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MULTIGENE ANALYSES OF PHOTOSYNTHETIC EUGLENOIDS AND NEW FAMILY, PHACACEAE (EUGLENALES)1
Article first published online: 2 NOV 2010
© 2010 Phycological Society of America
Journal of Phycology
Volume 46, Issue 6, pages 1278–1287, December 2010
How to Cite
Kim, J. I., Shin, W. and Triemer, R. E. (2010), MULTIGENE ANALYSES OF PHOTOSYNTHETIC EUGLENOIDS AND NEW FAMILY, PHACACEAE (EUGLENALES). Journal of Phycology, 46: 1278–1287. doi: 10.1111/j.1529-8817.2010.00910.x
Received 11 June 2009. Accepted 19 April 2010.
- Issue published online: 1 DEC 2010
- Article first published online: 2 NOV 2010
- discoid chloroplast;
- multigene analysis;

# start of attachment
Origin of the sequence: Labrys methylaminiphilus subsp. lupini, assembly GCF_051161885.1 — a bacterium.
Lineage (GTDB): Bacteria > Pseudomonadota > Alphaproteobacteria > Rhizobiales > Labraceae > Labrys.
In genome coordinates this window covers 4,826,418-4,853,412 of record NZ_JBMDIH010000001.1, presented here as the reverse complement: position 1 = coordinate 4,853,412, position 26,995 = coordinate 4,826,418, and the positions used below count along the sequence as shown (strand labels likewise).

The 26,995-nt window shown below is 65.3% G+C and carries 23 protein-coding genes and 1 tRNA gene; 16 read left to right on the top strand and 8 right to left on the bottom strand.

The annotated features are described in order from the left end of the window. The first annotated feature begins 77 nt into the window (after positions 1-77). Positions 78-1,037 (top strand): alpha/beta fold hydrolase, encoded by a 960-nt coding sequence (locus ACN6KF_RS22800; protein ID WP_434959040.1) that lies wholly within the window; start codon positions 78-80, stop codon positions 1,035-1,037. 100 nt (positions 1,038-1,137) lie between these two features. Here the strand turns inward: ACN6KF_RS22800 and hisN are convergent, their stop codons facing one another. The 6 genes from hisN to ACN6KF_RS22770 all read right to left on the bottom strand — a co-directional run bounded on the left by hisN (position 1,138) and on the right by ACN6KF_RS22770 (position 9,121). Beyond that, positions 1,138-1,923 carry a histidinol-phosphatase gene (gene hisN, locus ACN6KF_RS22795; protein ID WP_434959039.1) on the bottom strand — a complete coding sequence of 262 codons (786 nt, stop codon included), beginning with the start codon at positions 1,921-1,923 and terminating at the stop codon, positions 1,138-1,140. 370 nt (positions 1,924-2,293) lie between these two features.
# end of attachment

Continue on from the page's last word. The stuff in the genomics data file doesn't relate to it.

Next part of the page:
Bayesian and maximum-likelihood (ML) analyses of the combined multigene data (nuclear SSU rDNA, and plastid SSU and LSU rDNA) were conducted to evaluate the phylogeny of photosynthetic euglenoids. The combined data set consisted of 108 strains of photosynthetic euglenoids including a colorless sister taxon. Bayesian and ML analyses recovered trees of almost identical topology. The results indicated that photosynthetic euglenoids were divided into two major clades, the Euglenaceae clade (Euglena, Euglenaria, Trachelomonas, Strombomonas, Monomorphina, Cryptoglena, Colacium) and the Phacaceae clade (Phacus, Lepocinclis, Discoplastis). The Euglenaceae clade was monophyletic with high support and subdivided into four main clades: the Colacium, the Strombomonas and Trachelomonas, the Cryptoglena and Monomorphina, and the Euglena and Euglenaria clades. The genus Colacium was positioned at the base of the Euglenaceae and was well supported as a monophyletic lineage. The loricate genera (Strombomonas and Trachelomonas) were located at the middle of the Euglenaceae clade and formed a robust monophyletic lineage. The genera Cryptoglena and Monomorphina also formed a well-supported monophyletic clade. Euglena and the recently erected genus Euglenaria emerged as sister groups. However, Euglena proxima branched off at the base of the Euglenaceae. The Phacaceae clade was also a monophyletic group with high support values and subdivided into three clades, the Discoplastis, Phacus, and Lepocinclis clades. The genus Discoplastis branched first, and then Phacus and Lepocinclis emerged as sister groups. These genera shared a common characteristic, numerous small discoid chloroplasts without pyrenoids. These results clearly separated the Phacaceae clade from the Euglenaceae clade. Therefore, we propose to limit the family Euglenaceae to the members of the Euglena clade and erect a new family, the Phacaceae, to house the genera Phacus, Lepocinclis, and Discoplastis.